A pregnancy is the beginning of many hopes and dreams. With my first son, it was nothing but hopes and dreams. My husband and I were filled with excitement and anticipation of starting a new family.
When our first son decided to arrive eight and a half weeks early, many of those hopes and dreams were immediately shattered.
Upon his early arrival, something new emerged to direct our hopes and dreams toward...the hospital and the neonatal intensive care unit. I was no longer pregnant, yet felt like I was and I felt like my hopes and dreams had been snatched right out from under me...literally I guess...
Our first son was about an hour west of us, where he was transported almost 12 hours after his arrival, due to the difficulty in finding him a bed. I was discharged 3 hours after he arrived. He had arrived in such a hurry, I did not have time for an epidural (not that I wanted one) or any painkillers for that matter and therefore due to an uncomplicated delivery, I was able to walk free and clear within 3 hours. Of course I stayed at the hospital until the transport ambulance took him away at 10 AM the next morning and my husband and I went back to our house to pack some things and make a few quick phone calls to let family and friends know of the sudden change of events.
We then drove the hour up to the hospital our son would call home for the next five days. I remember arriving. The weather was damp and chilly, but it was Spring, which to me is a symbol of hope and change. I remember feeling pretty calm, perhaps kind of numb about how things had just transpired and upon our arrival to the hospital I felt a new sense of hopes and dreams.
My hopes and dreams of having a baby at full term, greeting family with our new baby in my arms in the hospital room ,were gone. Now, at the site of the grey exterior of the building, with bright lights on inside, I felt like this place would be the place to develop new hopes and expectations. Our greatest hope at that very moment was that our son would make it through this uncertain time with ease.
Our son was able to be transferred out of this hospital, closer to home, only five days later. This was a relief, as we could at least sleep in our own beds and be close to our support network. We had a very strong 31 weeker and only 3 and a half weeks later, our firstborn was home! To have a preemie home so quick and without complication was like a dream!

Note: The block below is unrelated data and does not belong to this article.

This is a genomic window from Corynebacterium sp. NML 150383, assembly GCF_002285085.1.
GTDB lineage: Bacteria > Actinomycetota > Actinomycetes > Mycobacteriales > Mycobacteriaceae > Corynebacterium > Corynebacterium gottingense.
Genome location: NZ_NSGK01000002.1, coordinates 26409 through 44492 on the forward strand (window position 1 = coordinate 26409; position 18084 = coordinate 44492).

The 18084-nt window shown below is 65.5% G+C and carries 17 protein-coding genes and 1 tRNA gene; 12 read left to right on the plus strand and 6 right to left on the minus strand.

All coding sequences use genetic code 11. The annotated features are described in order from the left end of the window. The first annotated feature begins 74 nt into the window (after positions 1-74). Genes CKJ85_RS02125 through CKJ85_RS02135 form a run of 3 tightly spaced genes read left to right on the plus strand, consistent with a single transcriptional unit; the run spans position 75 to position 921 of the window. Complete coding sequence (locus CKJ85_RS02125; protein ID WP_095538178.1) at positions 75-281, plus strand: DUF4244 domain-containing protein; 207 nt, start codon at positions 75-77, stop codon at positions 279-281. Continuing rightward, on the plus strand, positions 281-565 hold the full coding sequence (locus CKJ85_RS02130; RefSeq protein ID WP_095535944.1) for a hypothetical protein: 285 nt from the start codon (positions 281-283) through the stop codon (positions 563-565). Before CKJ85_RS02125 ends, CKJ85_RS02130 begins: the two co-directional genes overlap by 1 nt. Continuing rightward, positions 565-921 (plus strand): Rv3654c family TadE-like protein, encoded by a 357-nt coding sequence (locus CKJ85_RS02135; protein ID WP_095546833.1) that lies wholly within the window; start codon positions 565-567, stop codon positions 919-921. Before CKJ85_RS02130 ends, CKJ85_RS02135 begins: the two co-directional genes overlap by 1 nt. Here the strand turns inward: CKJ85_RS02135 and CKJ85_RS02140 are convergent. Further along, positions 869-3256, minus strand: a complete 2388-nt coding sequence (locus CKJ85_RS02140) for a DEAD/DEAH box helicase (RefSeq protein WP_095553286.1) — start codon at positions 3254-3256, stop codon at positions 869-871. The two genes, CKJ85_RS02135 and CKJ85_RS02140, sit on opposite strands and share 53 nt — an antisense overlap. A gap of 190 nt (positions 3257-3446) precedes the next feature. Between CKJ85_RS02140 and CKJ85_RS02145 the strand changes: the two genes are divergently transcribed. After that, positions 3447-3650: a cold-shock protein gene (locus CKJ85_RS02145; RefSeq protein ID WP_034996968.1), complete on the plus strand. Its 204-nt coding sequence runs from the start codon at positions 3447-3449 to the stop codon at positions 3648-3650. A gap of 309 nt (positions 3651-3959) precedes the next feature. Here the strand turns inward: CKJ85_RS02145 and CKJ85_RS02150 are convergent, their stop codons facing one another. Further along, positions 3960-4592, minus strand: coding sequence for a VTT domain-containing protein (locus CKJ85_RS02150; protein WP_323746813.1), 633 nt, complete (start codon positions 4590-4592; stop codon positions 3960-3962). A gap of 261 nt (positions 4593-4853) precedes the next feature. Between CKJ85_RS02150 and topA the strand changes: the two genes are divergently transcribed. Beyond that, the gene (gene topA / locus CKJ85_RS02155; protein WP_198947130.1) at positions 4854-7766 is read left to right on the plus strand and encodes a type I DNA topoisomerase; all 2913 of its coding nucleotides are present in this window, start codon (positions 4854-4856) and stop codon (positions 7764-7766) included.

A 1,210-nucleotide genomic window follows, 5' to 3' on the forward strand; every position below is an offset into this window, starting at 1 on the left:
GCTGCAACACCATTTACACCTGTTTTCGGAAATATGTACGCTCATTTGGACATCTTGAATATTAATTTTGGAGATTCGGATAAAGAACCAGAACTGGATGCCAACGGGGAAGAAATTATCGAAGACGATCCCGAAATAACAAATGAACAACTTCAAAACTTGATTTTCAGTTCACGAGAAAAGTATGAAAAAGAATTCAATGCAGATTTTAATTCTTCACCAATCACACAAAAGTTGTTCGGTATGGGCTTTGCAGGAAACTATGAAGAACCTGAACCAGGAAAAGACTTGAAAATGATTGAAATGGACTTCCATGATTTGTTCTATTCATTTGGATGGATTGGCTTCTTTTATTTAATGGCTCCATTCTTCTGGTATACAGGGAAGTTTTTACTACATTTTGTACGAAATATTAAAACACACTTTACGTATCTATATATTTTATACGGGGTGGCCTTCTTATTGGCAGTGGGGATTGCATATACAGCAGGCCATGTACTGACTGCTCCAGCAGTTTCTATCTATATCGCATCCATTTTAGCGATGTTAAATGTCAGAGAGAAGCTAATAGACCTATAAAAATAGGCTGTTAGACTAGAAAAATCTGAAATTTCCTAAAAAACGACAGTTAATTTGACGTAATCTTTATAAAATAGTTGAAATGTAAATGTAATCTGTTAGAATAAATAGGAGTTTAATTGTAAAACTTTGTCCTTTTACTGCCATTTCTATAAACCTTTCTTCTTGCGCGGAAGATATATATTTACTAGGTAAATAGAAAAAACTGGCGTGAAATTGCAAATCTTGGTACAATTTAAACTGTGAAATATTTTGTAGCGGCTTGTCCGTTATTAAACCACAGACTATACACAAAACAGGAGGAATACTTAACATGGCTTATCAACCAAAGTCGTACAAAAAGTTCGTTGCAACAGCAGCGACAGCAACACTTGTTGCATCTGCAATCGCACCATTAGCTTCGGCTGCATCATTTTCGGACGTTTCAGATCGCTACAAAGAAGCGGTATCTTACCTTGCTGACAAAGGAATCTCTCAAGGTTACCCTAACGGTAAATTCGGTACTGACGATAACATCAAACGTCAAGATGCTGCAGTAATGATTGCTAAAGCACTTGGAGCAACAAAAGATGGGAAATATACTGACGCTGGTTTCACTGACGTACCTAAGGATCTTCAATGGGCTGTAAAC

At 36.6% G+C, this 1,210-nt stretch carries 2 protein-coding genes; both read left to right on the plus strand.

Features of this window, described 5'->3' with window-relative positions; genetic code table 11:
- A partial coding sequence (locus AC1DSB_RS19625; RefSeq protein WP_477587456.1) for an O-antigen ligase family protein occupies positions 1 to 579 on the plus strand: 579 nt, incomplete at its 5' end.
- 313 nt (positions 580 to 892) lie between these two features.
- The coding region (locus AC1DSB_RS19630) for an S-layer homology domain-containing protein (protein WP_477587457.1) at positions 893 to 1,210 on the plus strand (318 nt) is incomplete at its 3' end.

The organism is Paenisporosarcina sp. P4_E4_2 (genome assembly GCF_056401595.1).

Our second experience with pregnancy and childbirth again dashed many of my hopes and dreams. Knowing I was already high risk prior to finding out I was actually pregnant with two babies, meant that I knew I would have many hopes and dreams and they would most likely change along the way.
My main hope was that I could carry my twins to at least 36 or 37 weeks. I know these were high hopes, but we have to think positive, right?
By the time I was 27 weeks and 4 days along, I knew in my heart and mind that my babies were coming early. I focused my mind on the hope that we could make it to at least 31 weeks and 3 days, like the twins' big brother did.
Again, all these hopes in my mind were altered. With my twins arriving at 27 weeks and 5 days, my greatest hope was that they would survive.
I came to the understanding that hopes and dreams are constantly changing. To focus too specifically on any one hope or dream, especially when it comes to child bearing and child rearing, can be very disappointing when things don't pan out.
In a matter of 3 or 4 days it went from hoping my babies could go "twins full term" to hoping they would survive, especially Twin B.
I remember arriving at the hospital the second time around. It was a different hospital, known to be home of one of the best NICUs in Canada and great for multiples. We had hoped to deliver here if going pre-term...but that was not to be! Anyway, upon arriving at this hospital it was such a sense of deja vu. Different hospital, yet same Spring weather. Damp ground, sun trying to peak out and another grey exterior to a monstrosity of a building. Yet, there was that pang of hope pounding in my heart and mind. This building held promise and I held hope that those in this hospital would nurse my premature sons to health and give us the happy ending (or "beginning," would be the better word) we really wanted.
I think the moral of my story is not to give up on your hopes and dreams. Although they may change or you have to adapt them to your ever-changing reality, they are what keep us going, keep us strong and looking forward to the future.
"Consult not your fears but your hopes and your dreams. Think not about your frustrations, but about your unfulfilled potential. Concern yourself not with what you tried and failed in, but with what is still possible for you to do."
~ Pope John XXIII
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